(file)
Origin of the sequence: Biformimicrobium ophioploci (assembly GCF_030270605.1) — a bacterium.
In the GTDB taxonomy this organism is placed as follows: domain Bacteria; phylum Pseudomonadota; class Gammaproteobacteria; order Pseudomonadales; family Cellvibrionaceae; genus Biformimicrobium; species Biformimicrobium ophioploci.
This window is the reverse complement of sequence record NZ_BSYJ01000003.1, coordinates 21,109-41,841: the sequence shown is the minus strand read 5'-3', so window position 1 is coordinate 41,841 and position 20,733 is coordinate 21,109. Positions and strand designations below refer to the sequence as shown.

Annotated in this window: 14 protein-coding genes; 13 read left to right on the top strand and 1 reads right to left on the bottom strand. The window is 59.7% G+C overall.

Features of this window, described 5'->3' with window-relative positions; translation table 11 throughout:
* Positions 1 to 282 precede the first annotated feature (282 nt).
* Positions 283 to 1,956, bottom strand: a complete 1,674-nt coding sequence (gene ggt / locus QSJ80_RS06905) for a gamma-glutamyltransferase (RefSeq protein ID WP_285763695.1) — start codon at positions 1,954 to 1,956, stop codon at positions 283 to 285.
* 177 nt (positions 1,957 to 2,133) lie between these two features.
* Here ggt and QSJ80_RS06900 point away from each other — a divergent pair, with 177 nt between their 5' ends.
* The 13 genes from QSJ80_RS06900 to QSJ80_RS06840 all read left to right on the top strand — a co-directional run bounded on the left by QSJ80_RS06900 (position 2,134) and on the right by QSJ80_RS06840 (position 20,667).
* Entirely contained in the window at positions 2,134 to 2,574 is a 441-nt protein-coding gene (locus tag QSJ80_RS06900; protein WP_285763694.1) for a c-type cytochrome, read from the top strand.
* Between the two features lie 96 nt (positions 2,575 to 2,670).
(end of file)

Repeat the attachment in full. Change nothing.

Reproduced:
Origin of the sequence: Biformimicrobium ophioploci (assembly GCF_030270605.1) — a bacterium.
In the GTDB taxonomy this organism is placed as follows: domain Bacteria; phylum Pseudomonadota; class Gammaproteobacteria; order Pseudomonadales; family Cellvibrionaceae; genus Biformimicrobium; species Biformimicrobium ophioploci.
This window is the reverse complement of sequence record NZ_BSYJ01000003.1, coordinates 21,109-41,841: the sequence shown is the minus strand read 5'-3', so window position 1 is coordinate 41,841 and position 20,733 is coordinate 21,109. Positions and strand designations below refer to the sequence as shown.

Annotated in this window: 14 protein-coding genes; 13 read left to right on the top strand and 1 reads right to left on the bottom strand. The window is 59.7% G+C overall.

Features of this window, described 5'->3' with window-relative positions; translation table 11 throughout:
* Positions 1 to 282 precede the first annotated feature (282 nt).
* Positions 283 to 1,956, bottom strand: a complete 1,674-nt coding sequence (gene ggt / locus QSJ80_RS06905) for a gamma-glutamyltransferase (RefSeq protein ID WP_285763695.1) — start codon at positions 1,954 to 1,956, stop codon at positions 283 to 285.
* 177 nt (positions 1,957 to 2,133) lie between these two features.
* Here ggt and QSJ80_RS06900 point away from each other — a divergent pair, with 177 nt between their 5' ends.
* The 13 genes from QSJ80_RS06900 to QSJ80_RS06840 all read left to right on the top strand — a co-directional run bounded on the left by QSJ80_RS06900 (position 2,134) and on the right by QSJ80_RS06840 (position 20,667).
* Entirely contained in the window at positions 2,134 to 2,574 is a 441-nt protein-coding gene (locus tag QSJ80_RS06900; protein WP_285763694.1) for a c-type cytochrome, read from the top strand.
* Between the two features lie 96 nt (positions 2,575 to 2,670).